The repertoire of puppets is an extensive one and includes many characters and animals. This bull puppet of 1890 is particularly appealing. It is made of a cloth with a furry texture. The strings for operating the puppet are clearly visible here. Puppets have a long history, beginning as articulated stick figures in ancient Egypt, India, Greece, and Rome. During the Middle Ages, puppets were used in miracle plays. And in early America, puppet shows provided entertainment in remote frontier areas.
Doll furniture and accessories must be included among the toy replicas of the adult world. This doll buggy, of about 1867, is made of wood and is styled like a cabriolet, or horse carriage. The hood, or calash, is fringed.
This doll's sleigh of about 1887 has painted decorations similar to those found on children's sleds of the period. It is wood with metal wire runners. The lining is blue velvet.
This is a child's sled made of pine and poplar wood with oak struts. The sled is painted and includes a butterfly motif in white. It must have been made for a girl, since the name "Lettie Augusta Davis" is painted on the top in white letters, but such coasting sleds were usually intended for boys at that time. The sled was made in 1874 by Carpenter Davis.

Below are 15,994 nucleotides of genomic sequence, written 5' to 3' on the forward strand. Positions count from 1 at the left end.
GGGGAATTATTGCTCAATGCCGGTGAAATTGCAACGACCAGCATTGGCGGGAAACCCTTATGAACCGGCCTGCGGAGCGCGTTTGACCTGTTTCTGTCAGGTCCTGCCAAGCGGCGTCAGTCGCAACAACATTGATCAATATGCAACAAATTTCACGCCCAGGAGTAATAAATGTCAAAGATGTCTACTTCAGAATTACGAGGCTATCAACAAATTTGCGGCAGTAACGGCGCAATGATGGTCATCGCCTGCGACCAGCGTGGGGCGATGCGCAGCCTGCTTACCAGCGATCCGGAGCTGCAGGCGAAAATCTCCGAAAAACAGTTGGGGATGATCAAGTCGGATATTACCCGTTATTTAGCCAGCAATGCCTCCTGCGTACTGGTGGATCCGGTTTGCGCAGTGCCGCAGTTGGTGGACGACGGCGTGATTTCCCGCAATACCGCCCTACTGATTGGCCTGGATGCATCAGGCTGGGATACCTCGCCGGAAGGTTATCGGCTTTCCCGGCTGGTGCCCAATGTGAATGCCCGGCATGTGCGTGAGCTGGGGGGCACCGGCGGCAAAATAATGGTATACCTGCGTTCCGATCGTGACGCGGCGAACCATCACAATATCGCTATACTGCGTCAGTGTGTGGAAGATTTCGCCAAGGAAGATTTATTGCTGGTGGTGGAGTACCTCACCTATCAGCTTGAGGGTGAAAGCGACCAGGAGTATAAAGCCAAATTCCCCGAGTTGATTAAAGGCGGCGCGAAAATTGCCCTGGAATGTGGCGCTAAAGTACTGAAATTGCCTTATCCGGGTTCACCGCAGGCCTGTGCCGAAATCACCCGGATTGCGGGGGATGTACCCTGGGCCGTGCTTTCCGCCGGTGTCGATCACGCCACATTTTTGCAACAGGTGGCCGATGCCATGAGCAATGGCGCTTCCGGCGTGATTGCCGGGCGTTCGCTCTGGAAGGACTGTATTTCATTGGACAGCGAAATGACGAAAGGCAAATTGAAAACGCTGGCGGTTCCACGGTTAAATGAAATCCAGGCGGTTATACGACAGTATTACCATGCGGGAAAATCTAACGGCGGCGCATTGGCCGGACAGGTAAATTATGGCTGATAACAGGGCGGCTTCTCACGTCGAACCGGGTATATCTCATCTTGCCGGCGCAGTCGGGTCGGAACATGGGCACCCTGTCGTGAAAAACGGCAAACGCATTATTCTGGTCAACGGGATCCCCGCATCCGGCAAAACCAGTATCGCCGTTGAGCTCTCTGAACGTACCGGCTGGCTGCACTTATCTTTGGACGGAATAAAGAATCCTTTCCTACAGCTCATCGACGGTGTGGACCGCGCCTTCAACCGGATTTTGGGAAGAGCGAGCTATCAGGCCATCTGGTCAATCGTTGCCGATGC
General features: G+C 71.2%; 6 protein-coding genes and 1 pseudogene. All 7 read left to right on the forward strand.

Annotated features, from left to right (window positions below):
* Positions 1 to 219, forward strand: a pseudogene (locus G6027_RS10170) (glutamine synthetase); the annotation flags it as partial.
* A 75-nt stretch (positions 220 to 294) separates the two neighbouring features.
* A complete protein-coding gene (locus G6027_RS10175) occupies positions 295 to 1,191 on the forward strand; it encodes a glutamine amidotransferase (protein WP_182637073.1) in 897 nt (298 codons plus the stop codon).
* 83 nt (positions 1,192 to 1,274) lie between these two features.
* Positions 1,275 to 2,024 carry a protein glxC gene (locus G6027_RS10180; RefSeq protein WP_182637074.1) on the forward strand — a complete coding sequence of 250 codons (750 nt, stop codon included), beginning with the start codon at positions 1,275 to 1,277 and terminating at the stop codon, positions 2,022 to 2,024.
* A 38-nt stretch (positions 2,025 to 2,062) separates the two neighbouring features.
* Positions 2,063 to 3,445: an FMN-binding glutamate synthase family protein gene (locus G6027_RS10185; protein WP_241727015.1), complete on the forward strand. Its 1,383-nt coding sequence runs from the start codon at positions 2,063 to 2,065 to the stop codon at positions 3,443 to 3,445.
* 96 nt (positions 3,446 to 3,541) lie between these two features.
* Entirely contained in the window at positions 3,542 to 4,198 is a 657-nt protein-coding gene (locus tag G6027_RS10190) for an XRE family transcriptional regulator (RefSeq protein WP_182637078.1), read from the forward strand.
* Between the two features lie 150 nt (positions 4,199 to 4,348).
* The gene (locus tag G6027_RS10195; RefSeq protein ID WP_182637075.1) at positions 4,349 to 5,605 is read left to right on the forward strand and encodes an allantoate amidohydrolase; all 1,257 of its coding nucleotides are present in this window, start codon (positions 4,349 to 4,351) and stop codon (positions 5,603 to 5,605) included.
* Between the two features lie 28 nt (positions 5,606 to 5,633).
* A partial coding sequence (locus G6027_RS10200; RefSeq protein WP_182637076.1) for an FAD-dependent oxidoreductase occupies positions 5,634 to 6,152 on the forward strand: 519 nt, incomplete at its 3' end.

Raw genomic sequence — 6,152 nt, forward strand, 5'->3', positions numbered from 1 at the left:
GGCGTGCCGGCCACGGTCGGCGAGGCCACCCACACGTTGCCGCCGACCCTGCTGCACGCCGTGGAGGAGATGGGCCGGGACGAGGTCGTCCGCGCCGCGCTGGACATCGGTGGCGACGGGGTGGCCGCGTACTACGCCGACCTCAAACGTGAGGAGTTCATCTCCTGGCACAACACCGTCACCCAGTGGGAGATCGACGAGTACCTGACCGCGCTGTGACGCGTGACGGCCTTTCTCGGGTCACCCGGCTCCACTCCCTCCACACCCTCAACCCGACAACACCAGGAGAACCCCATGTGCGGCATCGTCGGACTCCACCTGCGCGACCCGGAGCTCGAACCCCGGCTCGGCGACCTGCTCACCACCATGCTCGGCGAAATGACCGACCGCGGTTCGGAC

Each student will select one toy and compare it to its closest modern-day equivalent. They should compare and contrast the two toys’:
Students will create a portrait of themselves today with a favorite toy or thing. They will then write a poem similar to the one written about the hobbyhorse, describing the look of the object, how they play with it, and the sounds associated with it.
VA:Cn10.1.5 Apply formal and conceptual vocabularies of art and design to view surroundings in new ways through art-making.
VA:Cn11.1.6 Analyze how art reflects changing times, traditions, resources, and cultural uses.
VA:Cr.2.3.5 Identify, describe, and visually document places and/or objects of personal significance.
VA:Re7.1.6 Identify and interpret works of art or design that reveal how people live around the world and what they value.
VA:Re7.2.5 Identify and analyze cultural associations suggested by visual imagery.
VA:Re8.1.5 Interpret art by analyzing characteristics of form and structure, contextual information, subject matter, visual elements, and use of media to identify ideas and mood conveyed.
Create portraits and construct panoramic landscapes using naive paintings from the NGA with Faces & Places
Borrow the teaching packet Art&
Borrow the DVD American Art, 1785-1926: Seven Artist Profiles
Download or borrow the teaching packet The Inquiring Eye: American Painting
Add primary sources from the Library of Congress’s “American Memory” project